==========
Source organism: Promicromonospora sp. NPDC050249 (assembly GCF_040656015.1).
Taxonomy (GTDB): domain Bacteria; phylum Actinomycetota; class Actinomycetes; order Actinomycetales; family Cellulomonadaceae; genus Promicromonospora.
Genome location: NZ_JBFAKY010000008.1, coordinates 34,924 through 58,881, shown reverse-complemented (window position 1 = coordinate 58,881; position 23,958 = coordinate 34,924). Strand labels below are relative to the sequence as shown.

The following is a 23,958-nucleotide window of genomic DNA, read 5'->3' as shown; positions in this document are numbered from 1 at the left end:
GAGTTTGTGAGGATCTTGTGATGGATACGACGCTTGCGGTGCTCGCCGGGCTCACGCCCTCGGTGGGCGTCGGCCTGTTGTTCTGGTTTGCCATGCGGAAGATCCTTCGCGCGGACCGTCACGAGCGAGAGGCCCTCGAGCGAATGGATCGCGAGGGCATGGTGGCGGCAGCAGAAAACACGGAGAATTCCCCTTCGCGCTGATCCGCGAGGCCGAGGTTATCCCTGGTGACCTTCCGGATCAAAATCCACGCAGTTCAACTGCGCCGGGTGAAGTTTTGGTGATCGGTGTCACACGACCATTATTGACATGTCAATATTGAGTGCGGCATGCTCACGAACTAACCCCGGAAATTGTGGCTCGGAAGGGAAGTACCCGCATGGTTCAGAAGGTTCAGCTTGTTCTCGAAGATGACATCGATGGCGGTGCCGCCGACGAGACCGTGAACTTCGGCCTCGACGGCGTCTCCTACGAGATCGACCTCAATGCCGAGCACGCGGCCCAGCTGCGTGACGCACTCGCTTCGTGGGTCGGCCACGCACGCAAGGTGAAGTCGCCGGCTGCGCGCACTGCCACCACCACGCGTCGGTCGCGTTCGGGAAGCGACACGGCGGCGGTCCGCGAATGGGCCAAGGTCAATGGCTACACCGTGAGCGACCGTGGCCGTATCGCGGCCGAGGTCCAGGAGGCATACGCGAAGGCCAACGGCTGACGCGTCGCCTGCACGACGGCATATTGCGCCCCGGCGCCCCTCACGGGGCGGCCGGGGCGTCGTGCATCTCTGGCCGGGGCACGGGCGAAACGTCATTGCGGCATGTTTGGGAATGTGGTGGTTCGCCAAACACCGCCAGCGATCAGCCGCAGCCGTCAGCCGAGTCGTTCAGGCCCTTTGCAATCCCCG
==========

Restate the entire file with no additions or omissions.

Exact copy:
Source organism: Promicromonospora sp. NPDC050249 (assembly GCF_040656015.1).
Taxonomy (GTDB): domain Bacteria; phylum Actinomycetota; class Actinomycetes; order Actinomycetales; family Cellulomonadaceae; genus Promicromonospora.
Genome location: NZ_JBFAKY010000008.1, coordinates 34,924 through 58,881, shown reverse-complemented (window position 1 = coordinate 58,881; position 23,958 = coordinate 34,924). Strand labels below are relative to the sequence as shown.

The following is a 23,958-nucleotide window of genomic DNA, read 5'->3' as shown; positions in this document are numbered from 1 at the left end:
GAGTTTGTGAGGATCTTGTGATGGATACGACGCTTGCGGTGCTCGCCGGGCTCACGCCCTCGGTGGGCGTCGGCCTGTTGTTCTGGTTTGCCATGCGGAAGATCCTTCGCGCGGACCGTCACGAGCGAGAGGCCCTCGAGCGAATGGATCGCGAGGGCATGGTGGCGGCAGCAGAAAACACGGAGAATTCCCCTTCGCGCTGATCCGCGAGGCCGAGGTTATCCCTGGTGACCTTCCGGATCAAAATCCACGCAGTTCAACTGCGCCGGGTGAAGTTTTGGTGATCGGTGTCACACGACCATTATTGACATGTCAATATTGAGTGCGGCATGCTCACGAACTAACCCCGGAAATTGTGGCTCGGAAGGGAAGTACCCGCATGGTTCAGAAGGTTCAGCTTGTTCTCGAAGATGACATCGATGGCGGTGCCGCCGACGAGACCGTGAACTTCGGCCTCGACGGCGTCTCCTACGAGATCGACCTCAATGCCGAGCACGCGGCCCAGCTGCGTGACGCACTCGCTTCGTGGGTCGGCCACGCACGCAAGGTGAAGTCGCCGGCTGCGCGCACTGCCACCACCACGCGTCGGTCGCGTTCGGGAAGCGACACGGCGGCGGTCCGCGAATGGGCCAAGGTCAATGGCTACACCGTGAGCGACCGTGGCCGTATCGCGGCCGAGGTCCAGGAGGCATACGCGAAGGCCAACGGCTGACGCGTCGCCTGCACGACGGCATATTGCGCCCCGGCGCCCCTCACGGGGCGGCCGGGGCGTCGTGCATCTCTGGCCGGGGCACGGGCGAAACGTCATTGCGGCATGTTTGGGAATGTGGTGGTTCGCCAAACACCGCCAGCGATCAGCCGCAGCCGTCAGCCGAGTCGTTCAGGCCCTTTGCAATCCCCG